Hi, I seriously DO think it`s great you`ve tried to build the enclosures yourself, but to be honest there are some very obvious "mistakes". The pegboard top will allow much of the heat and most of the humidity to escape, the relatively high humidity in the Iguana enclosure will before long penetrate the melamine if the surface layer is broken causing it to rot very quickly.
    I`d like to ask about the design you have in mind for a Tegu enclosure?
  3. Thatoneguy

    Thatoneguy Member

    I was concerned initially with to much humidity escaping via the top but the cage has been up and running and stays around 80% humidity and ambient temp hovers around 80. If necessary I planned on covering some of the top, but I haven't needed too.

    The melamine rotting is definitely a concern, I siliconed the crap out of all corners and any holes I made. If the iguana manages to scratch through the protective layer I could be in trouble though. The plan is to add some fake rock walls and accessories, which should cover the wood and add some more protection.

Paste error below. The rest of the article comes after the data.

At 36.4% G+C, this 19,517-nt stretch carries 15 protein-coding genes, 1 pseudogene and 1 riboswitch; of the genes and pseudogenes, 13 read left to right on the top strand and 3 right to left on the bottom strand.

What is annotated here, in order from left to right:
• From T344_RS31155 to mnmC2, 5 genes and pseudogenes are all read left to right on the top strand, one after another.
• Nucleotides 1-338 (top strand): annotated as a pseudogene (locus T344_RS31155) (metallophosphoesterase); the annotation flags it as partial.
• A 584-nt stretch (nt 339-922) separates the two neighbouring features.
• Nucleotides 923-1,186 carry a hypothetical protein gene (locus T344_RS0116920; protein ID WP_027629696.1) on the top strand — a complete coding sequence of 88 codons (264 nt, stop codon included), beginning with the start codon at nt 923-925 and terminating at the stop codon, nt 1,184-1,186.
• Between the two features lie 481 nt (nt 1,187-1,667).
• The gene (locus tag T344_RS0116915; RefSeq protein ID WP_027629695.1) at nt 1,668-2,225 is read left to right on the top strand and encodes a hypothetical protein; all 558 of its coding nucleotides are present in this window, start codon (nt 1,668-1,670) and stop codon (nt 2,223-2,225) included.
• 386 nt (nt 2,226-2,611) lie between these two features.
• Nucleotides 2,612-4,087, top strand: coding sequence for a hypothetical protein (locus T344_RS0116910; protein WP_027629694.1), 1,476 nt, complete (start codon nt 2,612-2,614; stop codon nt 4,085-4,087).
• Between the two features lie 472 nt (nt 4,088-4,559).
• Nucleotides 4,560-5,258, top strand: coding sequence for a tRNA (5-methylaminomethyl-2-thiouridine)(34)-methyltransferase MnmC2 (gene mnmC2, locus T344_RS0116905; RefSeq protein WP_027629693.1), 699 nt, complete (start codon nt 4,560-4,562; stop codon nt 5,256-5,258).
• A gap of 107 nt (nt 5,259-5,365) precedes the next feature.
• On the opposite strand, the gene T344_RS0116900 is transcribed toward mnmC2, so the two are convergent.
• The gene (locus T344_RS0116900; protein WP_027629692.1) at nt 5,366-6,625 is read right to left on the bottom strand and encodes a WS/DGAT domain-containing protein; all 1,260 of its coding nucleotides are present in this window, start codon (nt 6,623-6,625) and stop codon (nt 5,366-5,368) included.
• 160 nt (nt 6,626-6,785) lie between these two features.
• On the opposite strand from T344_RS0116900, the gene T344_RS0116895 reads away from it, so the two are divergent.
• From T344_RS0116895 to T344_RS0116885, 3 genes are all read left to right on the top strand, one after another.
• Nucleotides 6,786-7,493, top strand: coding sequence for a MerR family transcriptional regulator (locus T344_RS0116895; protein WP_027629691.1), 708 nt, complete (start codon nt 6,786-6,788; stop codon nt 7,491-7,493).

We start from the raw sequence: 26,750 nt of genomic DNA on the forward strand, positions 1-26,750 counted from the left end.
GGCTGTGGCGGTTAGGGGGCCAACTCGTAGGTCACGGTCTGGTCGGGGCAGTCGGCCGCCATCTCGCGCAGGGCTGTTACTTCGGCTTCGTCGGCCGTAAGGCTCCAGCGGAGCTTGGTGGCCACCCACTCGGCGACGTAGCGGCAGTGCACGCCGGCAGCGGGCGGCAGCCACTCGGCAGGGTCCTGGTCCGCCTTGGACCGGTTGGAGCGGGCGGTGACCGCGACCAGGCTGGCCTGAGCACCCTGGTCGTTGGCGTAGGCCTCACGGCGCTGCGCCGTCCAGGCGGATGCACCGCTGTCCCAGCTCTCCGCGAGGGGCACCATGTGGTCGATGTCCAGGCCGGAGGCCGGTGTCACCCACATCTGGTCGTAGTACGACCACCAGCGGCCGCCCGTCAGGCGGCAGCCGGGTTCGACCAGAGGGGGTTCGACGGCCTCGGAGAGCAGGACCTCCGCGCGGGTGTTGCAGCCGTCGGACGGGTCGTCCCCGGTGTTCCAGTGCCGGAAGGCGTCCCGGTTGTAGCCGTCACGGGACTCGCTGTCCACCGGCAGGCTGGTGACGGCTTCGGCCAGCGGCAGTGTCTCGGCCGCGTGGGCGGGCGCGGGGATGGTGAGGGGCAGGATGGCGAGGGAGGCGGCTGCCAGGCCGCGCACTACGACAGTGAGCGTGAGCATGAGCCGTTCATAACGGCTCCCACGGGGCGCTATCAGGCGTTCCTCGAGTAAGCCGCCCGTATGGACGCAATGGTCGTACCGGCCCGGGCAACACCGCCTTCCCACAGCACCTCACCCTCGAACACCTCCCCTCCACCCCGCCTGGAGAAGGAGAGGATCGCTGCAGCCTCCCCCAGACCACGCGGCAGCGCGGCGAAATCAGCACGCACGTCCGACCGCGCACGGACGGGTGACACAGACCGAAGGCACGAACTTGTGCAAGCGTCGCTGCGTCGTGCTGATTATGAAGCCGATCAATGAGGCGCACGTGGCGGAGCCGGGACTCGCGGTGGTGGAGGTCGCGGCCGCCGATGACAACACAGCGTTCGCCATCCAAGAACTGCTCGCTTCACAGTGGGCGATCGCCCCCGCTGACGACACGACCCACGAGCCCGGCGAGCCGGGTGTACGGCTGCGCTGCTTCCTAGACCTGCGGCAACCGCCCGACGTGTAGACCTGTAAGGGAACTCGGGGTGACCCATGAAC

What material would you recommend?

    The iguana in question is a Cuban Rock iguana they are actually more of a ground iguana and not a big fan of climbing. I plan on expanding the cage horizontally when she is bigger.

    I plan on building the tegu cage similar, but allowing a foot at the bottom for substrate, and most the top will be solid wood, except a portion for the lights.
  4. murrindindi

    murrindindi Elite Member

    How are you measuring the humidity range and ambient temp, also, there doesn`t seem to be enough room for any substrate?
  5. Thatoneguy

    Thatoneguy Member

    substrate for the iguana or for the tegu? I'm under the impression that its preferred not to have substrate for iguanas. For the Tegu cage there is more of a frame in the front with smaller sliding glass doors to allow for substrate.

    I have temp/humidity probe setup which I have moved around to get the general idea, I put the humidity probe on the dryer side of the cage and the temp probe pretty much center, and then a temp gun to spot check different areas.
  6. murrindindi

    murrindindi Elite Member